Shock–turbulence interaction in core-collapse supernovae
Nuclear shell burning in the final stages of the lives of massive stars is accompanied by strong turbulent convection. The resulting fluctuations aid supernova explosion by amplifying the non-radial flow in the post-shock region. In this work, we investigate the physical mechanism behind this amplification using a linear perturbation theory. We model the shock wave as a one-dimensional planar discontinuity and consider its interaction with vorticity and entropy perturbations in the upstream flow. We find that, as the perturbations cross the shock, their total turbulent kinetic energy is amplified by a factor of ∼2, while the average linear size of turbulent eddies decreases by about the same factor. These values are not sensitive to the parameters of the upstream turbulence and the nuclear dissociation efficiency at the shock. Finally, we discuss the implication of our results for the supernova explosion mechanism. We show that the upstream perturbations can decrease the critical neutrino luminosity for producing explosion by several per cent.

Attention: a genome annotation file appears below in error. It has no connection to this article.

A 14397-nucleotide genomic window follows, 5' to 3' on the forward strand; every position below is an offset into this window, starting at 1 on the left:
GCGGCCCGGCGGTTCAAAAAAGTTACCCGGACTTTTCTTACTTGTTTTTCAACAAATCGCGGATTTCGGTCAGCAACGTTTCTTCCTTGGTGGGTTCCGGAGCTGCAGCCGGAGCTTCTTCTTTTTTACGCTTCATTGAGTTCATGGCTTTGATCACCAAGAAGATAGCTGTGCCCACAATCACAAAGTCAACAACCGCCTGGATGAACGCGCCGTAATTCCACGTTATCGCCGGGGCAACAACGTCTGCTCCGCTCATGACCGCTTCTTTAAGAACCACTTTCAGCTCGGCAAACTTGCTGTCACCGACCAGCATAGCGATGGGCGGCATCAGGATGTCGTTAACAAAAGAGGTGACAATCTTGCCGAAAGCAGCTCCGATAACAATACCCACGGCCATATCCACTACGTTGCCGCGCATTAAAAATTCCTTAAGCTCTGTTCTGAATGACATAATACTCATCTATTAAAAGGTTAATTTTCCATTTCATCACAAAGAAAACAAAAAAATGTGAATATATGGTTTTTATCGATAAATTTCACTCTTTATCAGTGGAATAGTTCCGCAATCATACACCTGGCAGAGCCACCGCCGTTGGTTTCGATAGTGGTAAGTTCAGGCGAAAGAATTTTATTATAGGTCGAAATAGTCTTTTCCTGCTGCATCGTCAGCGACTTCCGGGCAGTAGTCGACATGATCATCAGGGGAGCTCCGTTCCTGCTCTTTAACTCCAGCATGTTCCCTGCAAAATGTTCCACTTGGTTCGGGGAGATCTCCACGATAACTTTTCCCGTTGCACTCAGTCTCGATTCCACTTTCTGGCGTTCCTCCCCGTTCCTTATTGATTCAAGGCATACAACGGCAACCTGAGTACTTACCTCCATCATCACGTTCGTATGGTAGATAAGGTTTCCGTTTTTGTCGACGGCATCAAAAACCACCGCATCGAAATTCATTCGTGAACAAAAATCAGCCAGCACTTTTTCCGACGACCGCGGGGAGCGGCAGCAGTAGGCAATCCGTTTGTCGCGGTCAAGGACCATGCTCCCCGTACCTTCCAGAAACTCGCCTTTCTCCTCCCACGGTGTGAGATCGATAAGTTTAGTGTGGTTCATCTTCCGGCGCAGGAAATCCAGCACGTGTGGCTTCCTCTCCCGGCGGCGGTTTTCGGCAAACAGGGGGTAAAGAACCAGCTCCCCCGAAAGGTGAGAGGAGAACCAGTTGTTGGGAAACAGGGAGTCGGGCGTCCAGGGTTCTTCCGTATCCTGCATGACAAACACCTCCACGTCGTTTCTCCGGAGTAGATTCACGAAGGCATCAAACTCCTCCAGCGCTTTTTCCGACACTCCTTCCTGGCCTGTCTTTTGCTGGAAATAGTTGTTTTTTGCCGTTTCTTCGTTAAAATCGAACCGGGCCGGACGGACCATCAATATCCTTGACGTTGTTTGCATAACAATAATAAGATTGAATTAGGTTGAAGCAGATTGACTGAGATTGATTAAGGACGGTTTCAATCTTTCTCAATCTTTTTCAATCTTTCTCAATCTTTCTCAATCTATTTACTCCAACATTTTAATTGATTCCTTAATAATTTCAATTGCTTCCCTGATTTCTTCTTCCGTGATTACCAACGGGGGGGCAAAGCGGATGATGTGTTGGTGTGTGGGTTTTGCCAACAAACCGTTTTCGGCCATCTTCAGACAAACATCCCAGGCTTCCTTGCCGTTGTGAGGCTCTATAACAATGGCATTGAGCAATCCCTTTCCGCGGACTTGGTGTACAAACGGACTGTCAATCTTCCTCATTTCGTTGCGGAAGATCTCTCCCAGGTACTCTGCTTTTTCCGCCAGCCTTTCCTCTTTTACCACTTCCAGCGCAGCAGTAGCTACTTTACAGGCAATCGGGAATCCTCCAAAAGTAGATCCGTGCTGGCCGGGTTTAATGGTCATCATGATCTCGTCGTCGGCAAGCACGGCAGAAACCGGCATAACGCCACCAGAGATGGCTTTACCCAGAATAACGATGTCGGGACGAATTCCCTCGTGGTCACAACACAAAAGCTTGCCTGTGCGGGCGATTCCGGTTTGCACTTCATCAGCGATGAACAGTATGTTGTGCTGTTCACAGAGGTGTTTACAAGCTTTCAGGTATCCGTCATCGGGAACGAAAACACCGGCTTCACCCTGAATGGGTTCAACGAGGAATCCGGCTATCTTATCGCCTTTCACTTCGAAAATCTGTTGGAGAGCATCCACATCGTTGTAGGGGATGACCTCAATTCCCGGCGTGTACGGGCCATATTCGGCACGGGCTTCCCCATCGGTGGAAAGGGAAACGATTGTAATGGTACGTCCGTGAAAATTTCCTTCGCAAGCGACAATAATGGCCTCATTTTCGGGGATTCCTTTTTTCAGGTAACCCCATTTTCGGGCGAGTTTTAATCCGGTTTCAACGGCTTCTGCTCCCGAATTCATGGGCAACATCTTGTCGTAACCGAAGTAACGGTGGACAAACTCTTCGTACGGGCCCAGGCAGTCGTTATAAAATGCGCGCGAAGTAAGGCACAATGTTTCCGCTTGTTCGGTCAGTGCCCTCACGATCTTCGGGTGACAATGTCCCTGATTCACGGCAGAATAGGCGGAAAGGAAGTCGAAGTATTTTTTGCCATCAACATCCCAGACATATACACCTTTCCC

© 2016 The Authors Published by Oxford University Press on behalf of the Royal Astronomical Society. Accepted 2016 July 1. Received 2016 July 1. In original form 2016 May 29. First published online July 5, 2016. We thank our referee, Thierry Foglizzo, for fruitful discussions and a thorough review that improved this paper. We also thank Jim Fuller and Bernhard Müller for valuable discussions and comments. This work is partially supported by ORAU and Social Policy grants at Nazarbayev University and by the Sherman Fairchild Foundation.
Published - MNRASAbdikamalov,E.etal.pdf
Submitted - 1605.09015v1.pdf